A brilliant innovation starts with a single step.
How does innovation happen? That’s a question that bedevils even the most creative of companies. Innovation is necessary for corporate survival, but where is your company in the five stages of innovation? And what’s entailed in each of them?
Step 1: Ideas
The good news is that the first step is the easiest. Cultivating a rich, deep base of creativity is a relatively simple step; ask your customers, ask your employees, and look hard at your industry. But remember that you have to bring your ideas down to earth, and figure out how to implement them. Work to filter ideas so the best, most thoughtful ones take priority.
Step 2: Advocacy
Once you have some ideas that you think will work, those ideas need support. And even the greatest innovators can have a crisis of faith. In 1901, after the failure of their test glider, Wilbur Wright told his brother Orville that “Not within a thousand years would man ever fly.” It can be tough to fight institutional inertia or tradition. That said, though, there’s something to be said for refinement; any idea needs to be looked at by stakeholders across the board for feedback. But remember to ask what’s next the entire time. Ideas need to become tangible in some way, and often need refinement.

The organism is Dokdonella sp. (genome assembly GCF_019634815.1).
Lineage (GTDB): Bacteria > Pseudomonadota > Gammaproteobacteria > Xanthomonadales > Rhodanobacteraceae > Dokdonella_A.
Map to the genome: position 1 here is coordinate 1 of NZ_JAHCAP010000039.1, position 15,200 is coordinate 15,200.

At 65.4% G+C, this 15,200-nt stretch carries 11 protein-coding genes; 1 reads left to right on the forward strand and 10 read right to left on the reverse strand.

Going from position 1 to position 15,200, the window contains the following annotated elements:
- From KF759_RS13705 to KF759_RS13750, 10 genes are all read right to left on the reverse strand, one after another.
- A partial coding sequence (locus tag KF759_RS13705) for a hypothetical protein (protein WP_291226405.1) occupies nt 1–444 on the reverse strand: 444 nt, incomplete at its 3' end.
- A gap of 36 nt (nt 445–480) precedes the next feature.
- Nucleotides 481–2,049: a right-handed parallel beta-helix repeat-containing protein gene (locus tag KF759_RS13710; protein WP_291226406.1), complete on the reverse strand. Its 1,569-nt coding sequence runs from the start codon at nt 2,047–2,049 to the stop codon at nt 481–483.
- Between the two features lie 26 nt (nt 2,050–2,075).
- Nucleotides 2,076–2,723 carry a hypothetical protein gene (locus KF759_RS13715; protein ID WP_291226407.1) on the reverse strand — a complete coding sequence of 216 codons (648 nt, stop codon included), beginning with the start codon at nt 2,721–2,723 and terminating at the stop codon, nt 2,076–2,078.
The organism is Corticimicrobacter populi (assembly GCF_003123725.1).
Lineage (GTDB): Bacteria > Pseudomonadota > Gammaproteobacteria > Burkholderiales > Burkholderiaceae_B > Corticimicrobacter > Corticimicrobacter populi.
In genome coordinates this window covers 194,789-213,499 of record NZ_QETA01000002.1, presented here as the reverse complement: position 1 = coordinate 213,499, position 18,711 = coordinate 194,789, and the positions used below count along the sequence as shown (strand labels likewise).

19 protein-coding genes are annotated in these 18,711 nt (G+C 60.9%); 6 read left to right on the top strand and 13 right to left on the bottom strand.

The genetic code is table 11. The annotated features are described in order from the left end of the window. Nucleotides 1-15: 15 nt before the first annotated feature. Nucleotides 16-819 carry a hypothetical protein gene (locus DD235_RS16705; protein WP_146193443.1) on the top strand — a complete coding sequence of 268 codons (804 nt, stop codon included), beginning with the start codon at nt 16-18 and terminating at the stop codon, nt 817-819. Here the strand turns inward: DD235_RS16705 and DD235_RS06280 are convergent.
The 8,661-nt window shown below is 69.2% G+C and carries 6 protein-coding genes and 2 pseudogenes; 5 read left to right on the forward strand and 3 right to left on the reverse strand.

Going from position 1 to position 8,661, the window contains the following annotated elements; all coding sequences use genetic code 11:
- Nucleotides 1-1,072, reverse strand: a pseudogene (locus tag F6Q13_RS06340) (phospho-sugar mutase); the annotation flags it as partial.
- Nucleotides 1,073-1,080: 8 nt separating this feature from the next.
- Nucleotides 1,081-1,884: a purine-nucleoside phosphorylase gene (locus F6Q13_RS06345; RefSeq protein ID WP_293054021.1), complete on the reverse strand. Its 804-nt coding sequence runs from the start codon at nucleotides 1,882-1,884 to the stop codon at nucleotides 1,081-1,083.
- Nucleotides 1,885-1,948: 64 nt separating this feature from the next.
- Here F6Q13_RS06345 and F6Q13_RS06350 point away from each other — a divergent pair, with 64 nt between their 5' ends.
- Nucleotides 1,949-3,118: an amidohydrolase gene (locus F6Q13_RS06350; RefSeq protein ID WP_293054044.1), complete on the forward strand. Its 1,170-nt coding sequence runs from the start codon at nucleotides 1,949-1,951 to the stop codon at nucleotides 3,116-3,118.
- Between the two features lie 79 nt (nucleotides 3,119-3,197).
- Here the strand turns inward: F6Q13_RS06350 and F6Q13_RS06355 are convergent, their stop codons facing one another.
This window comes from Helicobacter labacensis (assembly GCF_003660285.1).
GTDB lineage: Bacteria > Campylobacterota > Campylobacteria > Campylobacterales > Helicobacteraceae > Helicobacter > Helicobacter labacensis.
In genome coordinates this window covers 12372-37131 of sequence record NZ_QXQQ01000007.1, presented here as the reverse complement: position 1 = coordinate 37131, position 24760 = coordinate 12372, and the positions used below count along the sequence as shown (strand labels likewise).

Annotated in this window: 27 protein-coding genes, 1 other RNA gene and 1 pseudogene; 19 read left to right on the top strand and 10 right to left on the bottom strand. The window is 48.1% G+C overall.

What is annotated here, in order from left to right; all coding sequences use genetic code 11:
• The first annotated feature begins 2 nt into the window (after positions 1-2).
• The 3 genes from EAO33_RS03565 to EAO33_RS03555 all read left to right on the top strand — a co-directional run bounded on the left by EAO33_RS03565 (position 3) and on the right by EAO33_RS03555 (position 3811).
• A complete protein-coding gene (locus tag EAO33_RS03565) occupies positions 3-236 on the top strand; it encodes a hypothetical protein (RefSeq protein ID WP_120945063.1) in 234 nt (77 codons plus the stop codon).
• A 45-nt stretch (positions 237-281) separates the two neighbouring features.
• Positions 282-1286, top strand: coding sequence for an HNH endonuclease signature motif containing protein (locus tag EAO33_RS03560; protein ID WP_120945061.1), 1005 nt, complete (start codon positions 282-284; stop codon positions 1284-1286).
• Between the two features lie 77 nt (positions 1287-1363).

Step 3: Experimentation
No brilliant idea emerges fully formed from the meeting or the laboratory. Robert Heinlein, the famous science fiction author, famously claimed he never wrote a second draft unless an editor told him to, but keep in mind: An editor often told him to rewrite something. An idea is rarely so brilliant it can’t be made better, so try it out. Run a pilot test. Create a prototype and put it through its pace. Let people handle your idea and offer suggestions.
Teamwork and refinement make innovation better.
Step 4: Commercialization
Once you have an idea of how your refined idea will work and who wants it, the next question is: How do you turn your prototype into a product? That can be tougher than you think. Ever wonder how long Apple worked on the iPad? Four years? Ten years? Try since 1983; the iPad has its roots in an unusual product Apple experimented with that attached an LCD screen to a tabletop phone. But there just wasn’t a market for the idea, as cool as it was, so Apple kept it handy as it innovated elsewhere, and brought the idea to market when it was ready.
Step 5: Diffusion
This is the step that gets the whole company on board. Now that everything is in place, you and those who worked on the project talk about what it is, how it works, and why it’s important. Think of this step as the dry run to selling your innovation to the wider world. Here’s where you’ll get to try out how to best explain it and show how it makes your industry better.
Innovation is a journey, and even the hardest journey is a little smoother when you have a map. Keep these steps in mind, and if you need more help, join the IdeaScale community.